All posts by Geoffrey S. Corn

Geoffrey S. Corn joined the South Texas College of Law faculty in 2005, where he has taught National Security Law, The Law of Armed Conflict, Criminal Law, Criminal Procedure, , Comparative Terrorism Law, International Law, Ethics for Prosecutors, and Military Law for Civilian Practitioners. Prior to joining the faculty, Professor Corn spent 22 years in the service of our nation as an Army officer and civilian employee. In his last position in the Army he served as the Army’s senior law of war expert in the Office of the Judge Advocate General and Chief of the Law of War Branch in the International Law Division. Prior to serving in the position, Professor Corn spent 21 years on active duty in the Army, retiring in the rank of Lieutenant Colonel in the Judge Advocate General’s Corps. His military career included service as a tactical intelligence officer in Panama, Chief Prosecutor for the 101st Airborne Division, Chief of International Law for United States Army Europe, and Regional Defense Counsel for the Western United States, and as a Professor of International and National Security Law at the Army JAG School in Charlottesville, Virginia. Professor Corn is the faculty adviser to the National Security Law Society at South Texas. Professor Corn earned his B.A. magna cum laude from Hartwick College, his J.D. (with highest honors, Order of the Coif) from George Washington University, and his LL.M. (distinguished graduate first in class) from the Army Judge Advocate General’s School. He is also a graduate of the Army Command and Staff College. Professor Corn has been awarded the Student Bar Association’s All Faculty Teaching Award (2007, 2009, 2010), and the All Faculty Advising Award (2006 and 2008, 2009, 2010). Professor Corn’s recent scholarship has appeared in the Journal of International Humanitarian Legal Studies, The Yearbook of International Humanitarian Law, The Israel Yearbook of Human Rights, Temple Law Review, Houston Law Review, Israel Law Review, Vanderbilt Journal of Transnational Law, and The Naval War College Annual International Law Review. Professor Corn is the lead author The Laws of War and the War in Terror (Oxford University Press), The Law of Armed Conflict: An Operational Perspective (forthcoming, Aspen Publishers); and co-author of Principles of Counter-Terrorism, (forthcoming, Thompson West).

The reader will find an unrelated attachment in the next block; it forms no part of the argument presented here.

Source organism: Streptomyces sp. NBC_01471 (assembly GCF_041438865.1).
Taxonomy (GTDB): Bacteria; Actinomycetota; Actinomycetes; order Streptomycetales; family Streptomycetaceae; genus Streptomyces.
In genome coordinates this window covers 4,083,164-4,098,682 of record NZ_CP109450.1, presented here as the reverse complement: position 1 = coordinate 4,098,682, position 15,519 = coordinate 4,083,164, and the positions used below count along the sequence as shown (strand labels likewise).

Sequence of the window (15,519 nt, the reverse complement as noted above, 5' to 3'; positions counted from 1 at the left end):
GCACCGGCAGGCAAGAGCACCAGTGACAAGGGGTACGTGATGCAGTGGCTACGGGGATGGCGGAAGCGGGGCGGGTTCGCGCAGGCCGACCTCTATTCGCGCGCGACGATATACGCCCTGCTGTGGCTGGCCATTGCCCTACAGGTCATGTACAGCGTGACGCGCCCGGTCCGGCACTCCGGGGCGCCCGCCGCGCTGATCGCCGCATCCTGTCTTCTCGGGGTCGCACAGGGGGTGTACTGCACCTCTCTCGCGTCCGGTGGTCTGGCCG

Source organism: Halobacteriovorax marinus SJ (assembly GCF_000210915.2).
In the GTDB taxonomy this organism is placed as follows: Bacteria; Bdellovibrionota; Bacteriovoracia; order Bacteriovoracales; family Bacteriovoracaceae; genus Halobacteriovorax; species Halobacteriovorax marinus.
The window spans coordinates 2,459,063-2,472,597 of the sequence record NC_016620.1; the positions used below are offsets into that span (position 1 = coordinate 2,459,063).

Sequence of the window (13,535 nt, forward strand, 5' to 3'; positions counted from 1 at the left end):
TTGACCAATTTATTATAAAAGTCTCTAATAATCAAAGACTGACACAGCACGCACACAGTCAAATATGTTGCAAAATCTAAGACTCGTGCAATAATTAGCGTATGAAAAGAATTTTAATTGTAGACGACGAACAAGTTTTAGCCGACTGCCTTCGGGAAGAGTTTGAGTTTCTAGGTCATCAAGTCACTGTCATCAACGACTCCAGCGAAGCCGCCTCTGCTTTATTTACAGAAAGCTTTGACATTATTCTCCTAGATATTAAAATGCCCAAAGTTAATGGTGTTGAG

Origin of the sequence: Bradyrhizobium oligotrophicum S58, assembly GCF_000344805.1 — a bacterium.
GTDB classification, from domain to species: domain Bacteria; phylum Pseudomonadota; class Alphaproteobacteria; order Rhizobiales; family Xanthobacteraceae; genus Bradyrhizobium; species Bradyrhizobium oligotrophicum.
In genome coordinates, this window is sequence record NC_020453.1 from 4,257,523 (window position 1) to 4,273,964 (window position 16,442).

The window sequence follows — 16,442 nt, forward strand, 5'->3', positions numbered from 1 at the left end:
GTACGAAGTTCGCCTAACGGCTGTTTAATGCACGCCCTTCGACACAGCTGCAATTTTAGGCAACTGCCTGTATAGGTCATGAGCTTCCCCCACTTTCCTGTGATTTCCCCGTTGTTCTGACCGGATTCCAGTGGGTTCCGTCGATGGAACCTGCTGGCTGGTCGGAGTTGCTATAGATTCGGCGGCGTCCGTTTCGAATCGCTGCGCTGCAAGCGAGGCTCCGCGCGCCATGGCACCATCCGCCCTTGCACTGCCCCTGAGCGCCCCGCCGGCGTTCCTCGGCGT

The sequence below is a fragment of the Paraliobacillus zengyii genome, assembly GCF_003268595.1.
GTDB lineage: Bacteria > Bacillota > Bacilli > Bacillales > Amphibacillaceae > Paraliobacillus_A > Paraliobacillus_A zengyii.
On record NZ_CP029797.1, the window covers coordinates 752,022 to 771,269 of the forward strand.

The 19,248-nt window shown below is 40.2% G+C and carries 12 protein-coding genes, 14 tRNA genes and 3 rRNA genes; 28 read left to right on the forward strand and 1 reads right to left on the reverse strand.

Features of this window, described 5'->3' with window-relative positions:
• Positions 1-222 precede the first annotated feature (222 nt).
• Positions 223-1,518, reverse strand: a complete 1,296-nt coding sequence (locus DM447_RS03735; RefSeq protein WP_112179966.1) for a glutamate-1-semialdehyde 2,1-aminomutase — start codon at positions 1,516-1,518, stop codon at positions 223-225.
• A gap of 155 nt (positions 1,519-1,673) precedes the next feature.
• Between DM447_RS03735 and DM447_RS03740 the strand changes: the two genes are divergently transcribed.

Unarmed but How Dangerous? Civilian Augmentees, the Law of Armed Conflict, and the Search for a More Effective Test for Permissible Civilian Battlefield Functions

With the drawdown of standing armies following the end of the Cold War, the United States and other Western governments have increasingly used civilian contractors in support roles to free up limited military forces to perform combat missions. Since the initiation of hostilities under the rubric of the global war on terror, however, this extensive reliance on civilian support, coupled with the increasing technological sophistication of the contemporary battlefield, has pushed these civilians ever closer to performing tasks historically reserved for uniformed personnel.